The process and ideologies of building products at startups vs. established companies are different because their motivations are separate. But what about team structure? While teams at startups and established companies are no less talented or smart than one another, the two differ in their need for generalists vs. specialists.
Although specialization is still important in a startup, it’s generalists who excel at building a startup product. With a company so small, it’s pivotal that the engineers are able to put on many different hats and get a job done. Normally the small team size and generalist approach means that there won’t be a lot of structure when it comes to who does what. Everyone’s role at a startup is to get the product out of the door; they don’t have the luxury to create specialized teams yet.
On the same note, generalists don’t do well at larger companies. Companies want you to be really, really good at one thing that you can spend all of your time on. Midsize and larger companies have room to pursue depth. Mature companies create teams that are separated by skill, and teams will usually work separately to fill different roles within the company. Its simply a higher level of organization that is natural in a company’s growth process. Facebook, for example, has over 50 core engineering teams who take on niche roles such as: design, search, messaging, feed, etc.
As startups mature, they too gain more and more need for specialization, and startup employees must adapt and specialize or move on.
Startup product managers, or CTOs, normally have complete autonomy over product decisions. There may sometimes be one or two people they must consult with before making huge decisions. A lot of times, the founder is the one making the product, therefore they have complete control over product decisions. While this method doesn’t lend itself to quality control, it does contribute to more agile and streamlined product development methods.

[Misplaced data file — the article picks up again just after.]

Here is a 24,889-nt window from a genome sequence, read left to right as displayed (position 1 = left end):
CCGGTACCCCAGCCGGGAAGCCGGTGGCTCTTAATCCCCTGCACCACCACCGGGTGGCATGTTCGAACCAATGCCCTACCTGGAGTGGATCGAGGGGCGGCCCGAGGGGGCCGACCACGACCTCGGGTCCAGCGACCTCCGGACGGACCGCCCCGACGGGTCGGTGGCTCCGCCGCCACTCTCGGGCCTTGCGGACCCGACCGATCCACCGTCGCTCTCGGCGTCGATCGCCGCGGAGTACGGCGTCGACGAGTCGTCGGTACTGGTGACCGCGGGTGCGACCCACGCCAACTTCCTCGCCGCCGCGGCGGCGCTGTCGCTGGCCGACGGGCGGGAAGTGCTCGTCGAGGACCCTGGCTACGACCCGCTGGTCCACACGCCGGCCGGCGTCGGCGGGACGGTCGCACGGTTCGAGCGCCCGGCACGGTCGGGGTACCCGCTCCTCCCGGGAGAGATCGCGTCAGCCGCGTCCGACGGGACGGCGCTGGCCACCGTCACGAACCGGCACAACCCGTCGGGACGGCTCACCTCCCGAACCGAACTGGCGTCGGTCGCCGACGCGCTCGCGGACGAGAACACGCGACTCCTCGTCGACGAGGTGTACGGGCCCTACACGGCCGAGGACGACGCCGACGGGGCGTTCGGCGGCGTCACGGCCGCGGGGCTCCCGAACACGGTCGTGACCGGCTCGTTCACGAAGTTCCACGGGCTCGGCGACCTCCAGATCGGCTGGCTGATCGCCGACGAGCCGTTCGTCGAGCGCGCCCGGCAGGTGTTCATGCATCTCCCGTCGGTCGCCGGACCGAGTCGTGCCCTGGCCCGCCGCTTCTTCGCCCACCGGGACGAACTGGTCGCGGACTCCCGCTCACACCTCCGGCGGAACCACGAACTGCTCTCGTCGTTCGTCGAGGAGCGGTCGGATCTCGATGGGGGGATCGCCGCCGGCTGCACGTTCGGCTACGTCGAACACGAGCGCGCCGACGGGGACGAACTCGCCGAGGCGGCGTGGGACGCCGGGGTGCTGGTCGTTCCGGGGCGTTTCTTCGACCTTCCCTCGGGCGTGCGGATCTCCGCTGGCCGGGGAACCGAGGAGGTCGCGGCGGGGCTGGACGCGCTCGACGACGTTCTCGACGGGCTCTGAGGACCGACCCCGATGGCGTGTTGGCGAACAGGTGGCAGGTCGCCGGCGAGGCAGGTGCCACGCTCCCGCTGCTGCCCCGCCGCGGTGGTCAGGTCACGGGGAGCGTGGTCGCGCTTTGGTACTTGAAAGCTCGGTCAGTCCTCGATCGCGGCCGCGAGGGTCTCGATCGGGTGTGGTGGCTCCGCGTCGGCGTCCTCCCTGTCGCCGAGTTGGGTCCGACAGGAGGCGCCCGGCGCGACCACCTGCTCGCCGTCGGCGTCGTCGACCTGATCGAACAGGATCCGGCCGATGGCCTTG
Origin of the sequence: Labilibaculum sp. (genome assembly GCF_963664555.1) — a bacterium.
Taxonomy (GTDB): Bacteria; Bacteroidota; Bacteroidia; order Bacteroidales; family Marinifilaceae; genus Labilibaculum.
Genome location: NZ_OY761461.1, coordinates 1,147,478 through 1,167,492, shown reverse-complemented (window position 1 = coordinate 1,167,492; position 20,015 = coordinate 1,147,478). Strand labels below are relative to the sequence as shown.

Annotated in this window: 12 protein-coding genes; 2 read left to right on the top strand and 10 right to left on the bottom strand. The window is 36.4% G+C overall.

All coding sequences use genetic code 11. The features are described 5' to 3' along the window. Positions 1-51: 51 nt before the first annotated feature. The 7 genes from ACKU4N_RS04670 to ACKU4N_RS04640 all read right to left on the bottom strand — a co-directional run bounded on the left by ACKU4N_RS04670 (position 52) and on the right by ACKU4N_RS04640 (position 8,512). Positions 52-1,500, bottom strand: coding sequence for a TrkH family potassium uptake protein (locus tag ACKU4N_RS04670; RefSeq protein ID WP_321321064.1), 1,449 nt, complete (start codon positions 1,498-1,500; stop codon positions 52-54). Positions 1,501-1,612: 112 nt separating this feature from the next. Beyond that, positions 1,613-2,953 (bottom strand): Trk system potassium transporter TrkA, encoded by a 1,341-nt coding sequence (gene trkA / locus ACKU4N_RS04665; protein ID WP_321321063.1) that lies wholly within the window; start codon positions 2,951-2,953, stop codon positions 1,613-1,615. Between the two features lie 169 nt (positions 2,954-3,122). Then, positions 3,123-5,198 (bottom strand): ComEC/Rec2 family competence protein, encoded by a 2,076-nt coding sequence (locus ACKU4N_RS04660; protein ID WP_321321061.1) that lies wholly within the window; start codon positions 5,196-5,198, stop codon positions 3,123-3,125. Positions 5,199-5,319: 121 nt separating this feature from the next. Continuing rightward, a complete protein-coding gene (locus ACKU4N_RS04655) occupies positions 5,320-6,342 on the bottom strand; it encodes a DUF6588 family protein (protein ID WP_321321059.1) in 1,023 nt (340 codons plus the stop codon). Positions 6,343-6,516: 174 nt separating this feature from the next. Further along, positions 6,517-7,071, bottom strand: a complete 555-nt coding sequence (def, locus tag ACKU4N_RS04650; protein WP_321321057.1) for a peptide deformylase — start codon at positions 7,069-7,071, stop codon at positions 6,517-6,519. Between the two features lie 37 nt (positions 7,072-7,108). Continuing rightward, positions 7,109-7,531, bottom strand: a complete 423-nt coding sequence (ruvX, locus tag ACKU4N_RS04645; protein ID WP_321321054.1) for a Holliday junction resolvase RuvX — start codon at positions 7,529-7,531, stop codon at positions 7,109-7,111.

Mature and corporate product managers generally have to navigate within a sea of politics before decisions are made. There are many departments the product manager will have to influence in order to gain approval. Nothing moves forward until sign offs and eventual final approvals are granted. From a quality and design point of view, this is important because you get many eyes on a single problem, normally resulting in higher quality decisions. Things move much, much slower under these circumstances, which can be a major headache for a product manager trying to meet a deadline.
Building a product operates under one umbrella motivation: solve a problem for customers. Yet, the process of building a product in a startup and a mature company are going to take different paths in product building — startups build in a sense of urgency, while established companies take their time and put far greater emphasis on minimizing risks. That translates into strategy, politics, and team structure, but in the end, a product flies or flops at the hands of customers.